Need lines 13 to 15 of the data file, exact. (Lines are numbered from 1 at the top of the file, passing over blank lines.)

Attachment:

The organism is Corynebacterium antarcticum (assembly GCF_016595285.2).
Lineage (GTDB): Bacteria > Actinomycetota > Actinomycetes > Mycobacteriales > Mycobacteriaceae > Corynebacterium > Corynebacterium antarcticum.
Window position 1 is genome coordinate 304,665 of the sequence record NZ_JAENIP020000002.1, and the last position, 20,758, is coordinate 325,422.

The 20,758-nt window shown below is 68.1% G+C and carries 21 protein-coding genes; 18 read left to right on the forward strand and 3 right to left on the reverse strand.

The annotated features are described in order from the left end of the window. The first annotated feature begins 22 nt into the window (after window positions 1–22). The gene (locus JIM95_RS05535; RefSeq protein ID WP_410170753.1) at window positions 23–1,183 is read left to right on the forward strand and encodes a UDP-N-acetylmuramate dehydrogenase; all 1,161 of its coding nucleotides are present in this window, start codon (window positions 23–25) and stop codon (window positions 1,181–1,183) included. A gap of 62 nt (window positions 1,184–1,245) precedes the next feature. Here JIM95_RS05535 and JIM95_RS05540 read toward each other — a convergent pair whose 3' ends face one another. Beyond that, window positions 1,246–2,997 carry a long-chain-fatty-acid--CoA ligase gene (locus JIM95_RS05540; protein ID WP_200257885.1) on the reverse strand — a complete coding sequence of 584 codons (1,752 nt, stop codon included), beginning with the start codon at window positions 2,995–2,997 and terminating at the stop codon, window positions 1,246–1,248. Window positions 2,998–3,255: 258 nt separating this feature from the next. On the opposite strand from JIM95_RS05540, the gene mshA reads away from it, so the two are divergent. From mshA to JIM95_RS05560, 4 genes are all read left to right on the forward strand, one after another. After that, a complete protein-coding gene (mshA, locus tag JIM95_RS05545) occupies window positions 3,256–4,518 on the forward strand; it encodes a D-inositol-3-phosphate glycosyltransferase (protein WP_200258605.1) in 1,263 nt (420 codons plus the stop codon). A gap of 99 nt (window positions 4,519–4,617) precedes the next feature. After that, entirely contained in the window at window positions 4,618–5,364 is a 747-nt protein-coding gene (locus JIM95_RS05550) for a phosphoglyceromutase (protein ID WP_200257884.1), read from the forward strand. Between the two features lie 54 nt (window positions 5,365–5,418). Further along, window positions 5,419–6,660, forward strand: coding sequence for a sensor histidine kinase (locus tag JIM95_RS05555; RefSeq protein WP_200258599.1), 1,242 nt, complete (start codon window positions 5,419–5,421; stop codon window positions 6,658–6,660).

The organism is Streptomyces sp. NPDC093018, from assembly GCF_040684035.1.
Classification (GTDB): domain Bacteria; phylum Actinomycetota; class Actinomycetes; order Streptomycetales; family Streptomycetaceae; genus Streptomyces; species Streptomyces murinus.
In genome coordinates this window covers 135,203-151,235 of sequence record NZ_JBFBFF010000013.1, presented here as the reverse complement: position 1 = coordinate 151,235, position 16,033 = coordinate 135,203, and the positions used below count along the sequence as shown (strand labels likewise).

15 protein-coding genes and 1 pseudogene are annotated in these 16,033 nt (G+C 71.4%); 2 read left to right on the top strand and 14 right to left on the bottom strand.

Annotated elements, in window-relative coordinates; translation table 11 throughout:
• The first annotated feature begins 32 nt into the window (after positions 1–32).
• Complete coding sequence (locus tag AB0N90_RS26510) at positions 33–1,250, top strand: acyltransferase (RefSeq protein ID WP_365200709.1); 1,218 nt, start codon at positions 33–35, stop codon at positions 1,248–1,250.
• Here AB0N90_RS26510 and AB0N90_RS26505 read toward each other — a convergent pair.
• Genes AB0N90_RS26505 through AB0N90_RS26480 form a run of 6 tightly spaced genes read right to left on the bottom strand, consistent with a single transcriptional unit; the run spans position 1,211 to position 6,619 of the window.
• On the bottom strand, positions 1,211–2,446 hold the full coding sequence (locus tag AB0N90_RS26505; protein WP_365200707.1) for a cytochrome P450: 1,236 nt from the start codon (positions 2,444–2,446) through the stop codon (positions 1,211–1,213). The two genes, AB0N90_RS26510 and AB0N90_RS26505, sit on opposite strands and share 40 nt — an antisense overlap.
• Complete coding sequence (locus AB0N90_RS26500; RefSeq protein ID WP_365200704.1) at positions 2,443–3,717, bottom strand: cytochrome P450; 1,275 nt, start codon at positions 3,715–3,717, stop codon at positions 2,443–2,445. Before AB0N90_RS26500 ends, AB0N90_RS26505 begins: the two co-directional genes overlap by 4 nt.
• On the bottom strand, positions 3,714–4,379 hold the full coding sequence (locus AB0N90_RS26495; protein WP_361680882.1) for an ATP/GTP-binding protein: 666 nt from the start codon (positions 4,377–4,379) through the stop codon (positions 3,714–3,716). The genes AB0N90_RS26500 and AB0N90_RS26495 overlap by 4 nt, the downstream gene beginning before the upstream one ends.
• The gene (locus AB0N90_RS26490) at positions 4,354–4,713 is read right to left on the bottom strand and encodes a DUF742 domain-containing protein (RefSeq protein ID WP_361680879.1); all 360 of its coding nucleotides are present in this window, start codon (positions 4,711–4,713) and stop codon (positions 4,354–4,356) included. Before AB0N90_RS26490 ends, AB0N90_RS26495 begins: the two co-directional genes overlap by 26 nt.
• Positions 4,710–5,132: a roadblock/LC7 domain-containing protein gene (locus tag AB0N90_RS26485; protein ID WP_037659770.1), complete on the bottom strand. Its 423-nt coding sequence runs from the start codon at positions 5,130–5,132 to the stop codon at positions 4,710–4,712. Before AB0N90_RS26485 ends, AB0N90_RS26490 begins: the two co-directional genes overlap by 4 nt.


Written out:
• Here AB0N90_RS26510 and AB0N90_RS26505 read toward each other — a convergent pair.
• Genes AB0N90_RS26505 through AB0N90_RS26480 form a run of 6 tightly spaced genes read right to left on the bottom strand, consistent with a single transcriptional unit; the run spans position 1,211 to position 6,619 of the window.
• On the bottom strand, positions 1,211–2,446 hold the full coding sequence (locus tag AB0N90_RS26505; protein WP_365200707.1) for a cytochrome P450: 1,236 nt from the start codon (positions 2,444–2,446) through the stop codon (positions 1,211–1,213). The two genes, AB0N90_RS26510 and AB0N90_RS26505, sit on opposite strands and share 40 nt — an antisense overlap.